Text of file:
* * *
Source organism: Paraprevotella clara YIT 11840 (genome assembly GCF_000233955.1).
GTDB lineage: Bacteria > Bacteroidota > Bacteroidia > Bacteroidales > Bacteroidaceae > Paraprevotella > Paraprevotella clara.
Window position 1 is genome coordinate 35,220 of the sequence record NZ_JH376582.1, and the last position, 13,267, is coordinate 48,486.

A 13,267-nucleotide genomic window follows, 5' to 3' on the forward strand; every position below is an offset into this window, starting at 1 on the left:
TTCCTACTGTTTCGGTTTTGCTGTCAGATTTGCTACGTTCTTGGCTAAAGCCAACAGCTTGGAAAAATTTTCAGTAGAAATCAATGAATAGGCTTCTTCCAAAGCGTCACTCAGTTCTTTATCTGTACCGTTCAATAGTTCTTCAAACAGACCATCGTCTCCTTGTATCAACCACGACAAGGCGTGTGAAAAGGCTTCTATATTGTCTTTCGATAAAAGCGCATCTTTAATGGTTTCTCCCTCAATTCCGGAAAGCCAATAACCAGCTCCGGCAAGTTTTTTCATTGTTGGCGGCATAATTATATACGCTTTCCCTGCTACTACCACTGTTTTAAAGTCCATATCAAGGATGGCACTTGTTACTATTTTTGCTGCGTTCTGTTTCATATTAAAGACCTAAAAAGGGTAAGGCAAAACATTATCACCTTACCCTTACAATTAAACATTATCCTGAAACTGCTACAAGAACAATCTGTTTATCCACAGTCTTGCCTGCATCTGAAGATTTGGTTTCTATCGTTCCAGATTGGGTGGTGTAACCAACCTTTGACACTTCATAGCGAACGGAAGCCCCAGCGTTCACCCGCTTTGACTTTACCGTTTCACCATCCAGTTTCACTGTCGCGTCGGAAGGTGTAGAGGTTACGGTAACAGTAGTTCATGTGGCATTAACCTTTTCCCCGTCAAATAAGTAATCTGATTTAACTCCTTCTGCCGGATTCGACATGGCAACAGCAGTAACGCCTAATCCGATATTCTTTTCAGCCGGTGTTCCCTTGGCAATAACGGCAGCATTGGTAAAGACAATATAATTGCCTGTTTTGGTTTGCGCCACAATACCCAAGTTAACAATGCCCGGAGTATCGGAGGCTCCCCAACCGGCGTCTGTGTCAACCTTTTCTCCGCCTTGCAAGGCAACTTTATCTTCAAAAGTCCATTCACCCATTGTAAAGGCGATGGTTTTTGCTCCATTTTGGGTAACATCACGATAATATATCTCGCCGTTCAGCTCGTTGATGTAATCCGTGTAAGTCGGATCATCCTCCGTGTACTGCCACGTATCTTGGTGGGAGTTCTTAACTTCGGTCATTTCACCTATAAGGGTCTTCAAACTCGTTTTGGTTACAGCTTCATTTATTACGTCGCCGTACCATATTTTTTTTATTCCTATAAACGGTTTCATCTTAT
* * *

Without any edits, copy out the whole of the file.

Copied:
Source organism: Paraprevotella clara YIT 11840 (genome assembly GCF_000233955.1).
GTDB lineage: Bacteria > Bacteroidota > Bacteroidia > Bacteroidales > Bacteroidaceae > Paraprevotella > Paraprevotella clara.
Window position 1 is genome coordinate 35,220 of the sequence record NZ_JH376582.1, and the last position, 13,267, is coordinate 48,486.

A 13,267-nucleotide genomic window follows, 5' to 3' on the forward strand; every position below is an offset into this window, starting at 1 on the left:
TTCCTACTGTTTCGGTTTTGCTGTCAGATTTGCTACGTTCTTGGCTAAAGCCAACAGCTTGGAAAAATTTTCAGTAGAAATCAATGAATAGGCTTCTTCCAAAGCGTCACTCAGTTCTTTATCTGTACCGTTCAATAGTTCTTCAAACAGACCATCGTCTCCTTGTATCAACCACGACAAGGCGTGTGAAAAGGCTTCTATATTGTCTTTCGATAAAAGCGCATCTTTAATGGTTTCTCCCTCAATTCCGGAAAGCCAATAACCAGCTCCGGCAAGTTTTTTCATTGTTGGCGGCATAATTATATACGCTTTCCCTGCTACTACCACTGTTTTAAAGTCCATATCAAGGATGGCACTTGTTACTATTTTTGCTGCGTTCTGTTTCATATTAAAGACCTAAAAAGGGTAAGGCAAAACATTATCACCTTACCCTTACAATTAAACATTATCCTGAAACTGCTACAAGAACAATCTGTTTATCCACAGTCTTGCCTGCATCTGAAGATTTGGTTTCTATCGTTCCAGATTGGGTGGTGTAACCAACCTTTGACACTTCATAGCGAACGGAAGCCCCAGCGTTCACCCGCTTTGACTTTACCGTTTCACCATCCAGTTTCACTGTCGCGTCGGAAGGTGTAGAGGTTACGGTAACAGTAGTTCATGTGGCATTAACCTTTTCCCCGTCAAATAAGTAATCTGATTTAACTCCTTCTGCCGGATTCGACATGGCAACAGCAGTAACGCCTAATCCGATATTCTTTTCAGCCGGTGTTCCCTTGGCAATAACGGCAGCATTGGTAAAGACAATATAATTGCCTGTTTTGGTTTGCGCCACAATACCCAAGTTAACAATGCCCGGAGTATCGGAGGCTCCCCAACCGGCGTCTGTGTCAACCTTTTCTCCGCCTTGCAAGGCAACTTTATCTTCAAAAGTCCATTCACCCATTGTAAAGGCGATGGTTTTTGCTCCATTTTGGGTAACATCACGATAATATATCTCGCCGTTCAGCTCGTTGATGTAATCCGTGTAAGTCGGATCATCCTCCGTGTACTGCCACGTATCTTGGTGGGAGTTCTTAACTTCGGTCATTTCACCTATAAGGGTCTTCAAACTCGTTTTGGTTACAGCTTCATTTATTACGTCGCCGTACCATATTTTTTTTATTCCTATAAACGGTTTCATCTTAT